That Zero Review: Recipe Taste Test

What’s a review of a cookbook without actually trying a few things from it? As I said before, I made the orange liqueur recipe within days of receiving the book (and enjoyed it) but I’ve just made the following, as well. The two main flavors are very prominant so I’d recommend this only if you really enjoy them. Based upon my system, this is an A for equipment, C for ingredients (citric acid is rarely available in stores), and A for technique for a B+ overall. If you can get your hands on the ingredients, though, it’s worth it.

Self-Carbonating Cinnamon Passionfruit Fizz

(based upon recipe from Zero by the Alinea Group)

Black Rice Stock

175 g Chinese black rice
1 L water
12.5g baking soda

Combine the water and black rice and sit overnight. The next day, strain the rice off and combine 500g of the liquid with the baking soda.

Cinnamon Stock

17g cinnamon sticks, coarsely crushed
170 g water

Toast cinnamon in a saucepan, add water, and boil for 20 minutes.

Passionfruit Cocktail

80g sugar
70g cinnamon stock
50 g passionfruit puree
7.5 g citric acid

Combine ingredients together well.

The Drink

Pour one part of the passionfruit cocktail into a glass. Slowly add one part of the rice stock. The acid of the citric acid and citrus will react with the basic baking soda and foam satisfyingly.

Nine hundred and ninety-five

Nine hundred and ninety-five. We have made 995 different recipes since January, 2012. I know this because we use Eat Your Books, a service that is sort of the Ravelry of cookbooks.

It’s actually a really cool idea. People volunteer to index cookbooks, listing each recipe and its ingredients (without the amounts, of course). You can add books and even magazines or blogs that you own and add it to your bookshelf then, when you’re looking for something, search their database for an ingredient or only Thai main dishes. There’s also a bookmarking tool which we use for things we want to make, things we’ve made, what we’ll make this week and next week, and even have lists for my and Squirms’s favorites. Once we make something, we add a star rating out of 5 – a 4 is required to go on the make again list and a 5 means we’re still talking about it a few days later – and add comments about modifications made or how we think it could be better. (You pay $25 bucks a year for unlimited adding of recipe sources and bookmark lists which is really cheap for the quality of service, especially if you own…268 cookbooks like us.)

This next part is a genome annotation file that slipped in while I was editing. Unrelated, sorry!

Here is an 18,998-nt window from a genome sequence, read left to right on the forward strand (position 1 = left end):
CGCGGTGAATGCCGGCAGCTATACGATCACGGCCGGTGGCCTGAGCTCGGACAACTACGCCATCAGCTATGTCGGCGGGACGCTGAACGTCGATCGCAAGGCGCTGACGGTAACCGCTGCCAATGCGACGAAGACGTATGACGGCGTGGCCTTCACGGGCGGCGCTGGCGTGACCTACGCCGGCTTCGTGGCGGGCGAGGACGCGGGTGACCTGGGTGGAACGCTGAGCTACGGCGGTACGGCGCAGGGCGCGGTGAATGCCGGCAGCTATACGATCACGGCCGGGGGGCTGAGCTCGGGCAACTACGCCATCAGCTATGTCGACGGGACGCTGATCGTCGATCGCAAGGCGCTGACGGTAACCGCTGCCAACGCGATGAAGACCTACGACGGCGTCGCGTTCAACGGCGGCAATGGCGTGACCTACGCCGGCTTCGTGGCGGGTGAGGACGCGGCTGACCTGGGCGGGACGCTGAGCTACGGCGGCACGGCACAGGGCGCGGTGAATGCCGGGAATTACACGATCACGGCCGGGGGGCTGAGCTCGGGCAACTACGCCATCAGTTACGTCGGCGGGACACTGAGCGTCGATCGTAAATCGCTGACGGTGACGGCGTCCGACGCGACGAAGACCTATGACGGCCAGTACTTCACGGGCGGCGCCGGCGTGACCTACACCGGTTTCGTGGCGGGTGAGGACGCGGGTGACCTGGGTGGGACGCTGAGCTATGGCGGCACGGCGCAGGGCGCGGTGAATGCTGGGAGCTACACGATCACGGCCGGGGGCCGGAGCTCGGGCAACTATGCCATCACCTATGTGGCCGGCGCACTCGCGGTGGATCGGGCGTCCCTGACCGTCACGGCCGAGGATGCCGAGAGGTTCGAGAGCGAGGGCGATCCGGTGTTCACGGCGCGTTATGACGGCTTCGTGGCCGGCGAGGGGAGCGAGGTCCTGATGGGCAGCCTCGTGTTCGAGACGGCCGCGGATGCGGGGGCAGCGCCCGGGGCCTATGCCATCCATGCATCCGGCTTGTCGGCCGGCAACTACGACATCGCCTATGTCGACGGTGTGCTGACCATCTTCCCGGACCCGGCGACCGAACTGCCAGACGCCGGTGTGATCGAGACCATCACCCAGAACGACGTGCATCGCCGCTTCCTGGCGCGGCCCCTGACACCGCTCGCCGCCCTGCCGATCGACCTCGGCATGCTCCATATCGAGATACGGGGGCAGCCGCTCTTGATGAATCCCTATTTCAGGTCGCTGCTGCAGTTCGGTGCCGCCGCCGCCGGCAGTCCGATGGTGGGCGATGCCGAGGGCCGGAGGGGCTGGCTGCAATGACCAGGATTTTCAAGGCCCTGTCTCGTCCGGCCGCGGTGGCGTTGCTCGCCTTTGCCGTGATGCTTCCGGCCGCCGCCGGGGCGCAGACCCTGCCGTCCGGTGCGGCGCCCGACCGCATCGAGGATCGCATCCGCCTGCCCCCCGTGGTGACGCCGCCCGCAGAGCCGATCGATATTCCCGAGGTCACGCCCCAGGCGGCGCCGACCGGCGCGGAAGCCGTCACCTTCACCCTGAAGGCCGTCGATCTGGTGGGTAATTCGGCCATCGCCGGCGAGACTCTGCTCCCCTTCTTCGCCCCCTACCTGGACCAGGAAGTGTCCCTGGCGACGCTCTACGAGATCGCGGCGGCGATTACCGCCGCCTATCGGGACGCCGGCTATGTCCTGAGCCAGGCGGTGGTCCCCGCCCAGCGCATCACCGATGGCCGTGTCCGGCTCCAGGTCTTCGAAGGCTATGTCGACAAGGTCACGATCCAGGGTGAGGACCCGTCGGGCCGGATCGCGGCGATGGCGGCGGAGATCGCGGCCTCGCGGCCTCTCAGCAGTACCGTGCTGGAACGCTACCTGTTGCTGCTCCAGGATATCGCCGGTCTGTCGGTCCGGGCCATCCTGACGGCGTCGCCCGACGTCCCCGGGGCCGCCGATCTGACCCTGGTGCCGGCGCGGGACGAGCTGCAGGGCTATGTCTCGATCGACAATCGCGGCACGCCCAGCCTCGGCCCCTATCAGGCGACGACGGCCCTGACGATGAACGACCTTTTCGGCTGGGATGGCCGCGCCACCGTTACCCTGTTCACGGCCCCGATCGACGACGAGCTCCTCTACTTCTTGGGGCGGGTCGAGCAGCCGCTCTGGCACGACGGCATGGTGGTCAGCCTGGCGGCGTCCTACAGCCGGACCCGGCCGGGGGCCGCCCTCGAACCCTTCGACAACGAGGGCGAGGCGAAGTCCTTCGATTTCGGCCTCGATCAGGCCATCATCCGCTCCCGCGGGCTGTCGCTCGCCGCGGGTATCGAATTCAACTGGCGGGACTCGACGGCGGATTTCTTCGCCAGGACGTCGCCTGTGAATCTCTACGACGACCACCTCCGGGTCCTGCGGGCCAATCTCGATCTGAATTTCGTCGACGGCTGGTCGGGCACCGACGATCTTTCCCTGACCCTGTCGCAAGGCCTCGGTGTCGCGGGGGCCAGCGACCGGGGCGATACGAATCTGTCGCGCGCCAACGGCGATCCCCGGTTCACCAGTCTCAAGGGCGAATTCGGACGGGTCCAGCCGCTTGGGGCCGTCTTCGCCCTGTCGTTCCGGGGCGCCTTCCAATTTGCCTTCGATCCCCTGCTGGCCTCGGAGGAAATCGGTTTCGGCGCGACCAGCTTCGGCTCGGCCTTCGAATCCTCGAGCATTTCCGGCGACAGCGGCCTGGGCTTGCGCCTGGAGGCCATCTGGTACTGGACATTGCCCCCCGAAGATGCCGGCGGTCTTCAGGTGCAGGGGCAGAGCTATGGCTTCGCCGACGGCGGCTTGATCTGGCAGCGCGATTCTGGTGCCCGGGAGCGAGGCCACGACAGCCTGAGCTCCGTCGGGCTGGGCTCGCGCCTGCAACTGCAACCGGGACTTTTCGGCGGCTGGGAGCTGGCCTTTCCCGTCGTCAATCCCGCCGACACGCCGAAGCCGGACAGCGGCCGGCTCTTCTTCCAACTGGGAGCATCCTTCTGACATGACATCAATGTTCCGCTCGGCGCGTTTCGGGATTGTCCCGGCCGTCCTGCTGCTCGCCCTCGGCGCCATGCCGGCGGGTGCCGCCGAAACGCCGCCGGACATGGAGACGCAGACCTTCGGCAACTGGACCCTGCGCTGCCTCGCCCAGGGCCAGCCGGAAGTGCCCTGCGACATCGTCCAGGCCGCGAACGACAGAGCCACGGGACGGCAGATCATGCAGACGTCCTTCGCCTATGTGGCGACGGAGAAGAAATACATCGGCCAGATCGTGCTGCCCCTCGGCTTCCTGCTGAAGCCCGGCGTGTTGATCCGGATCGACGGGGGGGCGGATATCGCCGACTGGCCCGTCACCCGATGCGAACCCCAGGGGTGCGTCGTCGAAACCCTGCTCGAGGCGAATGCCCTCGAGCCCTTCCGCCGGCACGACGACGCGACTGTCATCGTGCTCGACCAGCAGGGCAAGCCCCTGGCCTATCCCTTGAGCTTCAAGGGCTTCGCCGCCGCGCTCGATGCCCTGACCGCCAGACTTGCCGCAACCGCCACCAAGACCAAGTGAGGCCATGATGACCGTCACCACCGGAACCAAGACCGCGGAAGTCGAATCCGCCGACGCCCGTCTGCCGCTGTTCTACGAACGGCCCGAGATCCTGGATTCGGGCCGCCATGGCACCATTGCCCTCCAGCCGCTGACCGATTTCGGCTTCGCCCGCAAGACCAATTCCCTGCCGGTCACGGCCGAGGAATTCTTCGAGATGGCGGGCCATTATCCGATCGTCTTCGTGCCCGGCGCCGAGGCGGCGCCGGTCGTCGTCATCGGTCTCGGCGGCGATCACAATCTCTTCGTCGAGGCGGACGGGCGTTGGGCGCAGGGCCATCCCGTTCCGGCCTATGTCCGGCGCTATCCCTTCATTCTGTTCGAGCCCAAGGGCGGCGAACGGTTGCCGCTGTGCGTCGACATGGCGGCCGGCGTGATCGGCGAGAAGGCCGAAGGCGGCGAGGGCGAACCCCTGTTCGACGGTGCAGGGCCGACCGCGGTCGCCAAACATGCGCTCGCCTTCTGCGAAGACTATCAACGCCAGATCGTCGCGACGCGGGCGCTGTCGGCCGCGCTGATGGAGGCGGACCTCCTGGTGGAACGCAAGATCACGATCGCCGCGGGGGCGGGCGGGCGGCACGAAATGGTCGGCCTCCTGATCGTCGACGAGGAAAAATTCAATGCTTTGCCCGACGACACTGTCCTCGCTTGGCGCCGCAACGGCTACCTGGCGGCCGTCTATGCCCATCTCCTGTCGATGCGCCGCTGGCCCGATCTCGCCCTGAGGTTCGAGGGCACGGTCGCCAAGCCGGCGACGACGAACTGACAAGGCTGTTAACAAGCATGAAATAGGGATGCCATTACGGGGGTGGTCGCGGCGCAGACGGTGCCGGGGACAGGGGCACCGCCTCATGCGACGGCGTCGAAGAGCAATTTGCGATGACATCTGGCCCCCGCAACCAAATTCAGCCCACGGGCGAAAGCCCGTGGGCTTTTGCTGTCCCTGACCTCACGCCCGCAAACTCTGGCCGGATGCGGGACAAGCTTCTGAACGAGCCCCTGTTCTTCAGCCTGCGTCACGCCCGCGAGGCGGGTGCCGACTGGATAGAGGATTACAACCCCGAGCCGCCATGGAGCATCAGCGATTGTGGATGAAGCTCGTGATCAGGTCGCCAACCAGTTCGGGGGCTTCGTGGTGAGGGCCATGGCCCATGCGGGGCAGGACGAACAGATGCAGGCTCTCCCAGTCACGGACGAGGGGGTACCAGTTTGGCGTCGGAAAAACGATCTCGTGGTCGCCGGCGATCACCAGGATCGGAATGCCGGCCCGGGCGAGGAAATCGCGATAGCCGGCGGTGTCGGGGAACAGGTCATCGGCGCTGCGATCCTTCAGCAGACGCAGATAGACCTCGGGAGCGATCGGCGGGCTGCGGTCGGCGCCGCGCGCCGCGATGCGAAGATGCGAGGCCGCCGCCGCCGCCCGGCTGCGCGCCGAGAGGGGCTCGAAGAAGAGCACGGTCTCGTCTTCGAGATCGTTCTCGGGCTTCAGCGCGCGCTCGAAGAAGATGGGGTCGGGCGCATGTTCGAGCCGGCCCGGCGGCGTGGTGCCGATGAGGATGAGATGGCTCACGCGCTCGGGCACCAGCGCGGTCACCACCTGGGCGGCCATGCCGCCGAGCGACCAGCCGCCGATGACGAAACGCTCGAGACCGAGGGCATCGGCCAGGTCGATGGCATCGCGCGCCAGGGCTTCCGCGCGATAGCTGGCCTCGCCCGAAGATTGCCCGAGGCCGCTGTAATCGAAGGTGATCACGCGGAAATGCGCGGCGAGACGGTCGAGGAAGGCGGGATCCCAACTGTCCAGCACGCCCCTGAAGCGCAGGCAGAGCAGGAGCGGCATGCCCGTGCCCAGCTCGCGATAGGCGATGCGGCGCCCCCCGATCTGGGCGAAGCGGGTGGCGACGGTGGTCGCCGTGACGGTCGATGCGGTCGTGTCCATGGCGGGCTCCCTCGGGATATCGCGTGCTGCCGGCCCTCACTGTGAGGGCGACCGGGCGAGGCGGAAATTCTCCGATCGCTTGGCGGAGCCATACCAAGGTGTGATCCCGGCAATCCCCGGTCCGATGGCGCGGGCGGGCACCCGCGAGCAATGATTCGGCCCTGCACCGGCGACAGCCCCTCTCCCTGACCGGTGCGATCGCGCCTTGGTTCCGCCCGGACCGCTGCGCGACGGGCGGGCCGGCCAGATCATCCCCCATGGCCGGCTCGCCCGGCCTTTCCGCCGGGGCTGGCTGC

Like I said before, we use it for meal planning. Usually on Friday nights, we (ok, usually just Matt) sit down and think about what sort of thing we want for dinner the next week. Sometimes, it’s very specific like pork schnitzel or maybe a focus on one ethnicity like last week where we almost exclusively had Southeast Asian fare. Then we start to look through recipes like the things we’re thinking of and, after consulting the cookbooks themselves to make sure a planned weeknight dinner won’t take three hours or require trips to more than two different grocery stores. Eventually, we tag five or six dinners worth of dishes to the “This Week” bookmark group and make a list of what we have to buy to make those meals in a combination of Matt’s little ruled notebook and the Wegmans app (if you shop at Wegmans, use their app – it is AMAZING, even telling you prices, aisle, and nutritional information for each item). We hit the farmer’s market most Saturday mornings for veggies and meat, then fill in the holes at some combination of Wegmans, the part-Asian part-Latino grocery store, and sometimes other stores for more specialty ingredients.

Anyway, I have this crazy dream of being the one to make the 1,000th recipe which will probably be in the next couple days or so, with our tendency to make about half old recipes and half new recipes each week. I’m not going to try to engineer this – our meal planning often goes awry at least once a week, especially ones like this one when we’ve got stuff going on two days after work and planning a trip – but it would be cool to have it be me, She Who Rarely Cooks be the one to make that 1,000th dish. Stayed tuned, because I plan to ramble about what that 1,000th recipe is – and am hoping it’s not something super boring or embarrassing.

(The folks at Eat Your Books didn’t pay me anything to write about them. Like everything I’ve ever written about on here, I’m just rambling about something I’ve enjoyed. Though I would take free stuff that a brand owner would think I’m interested in.)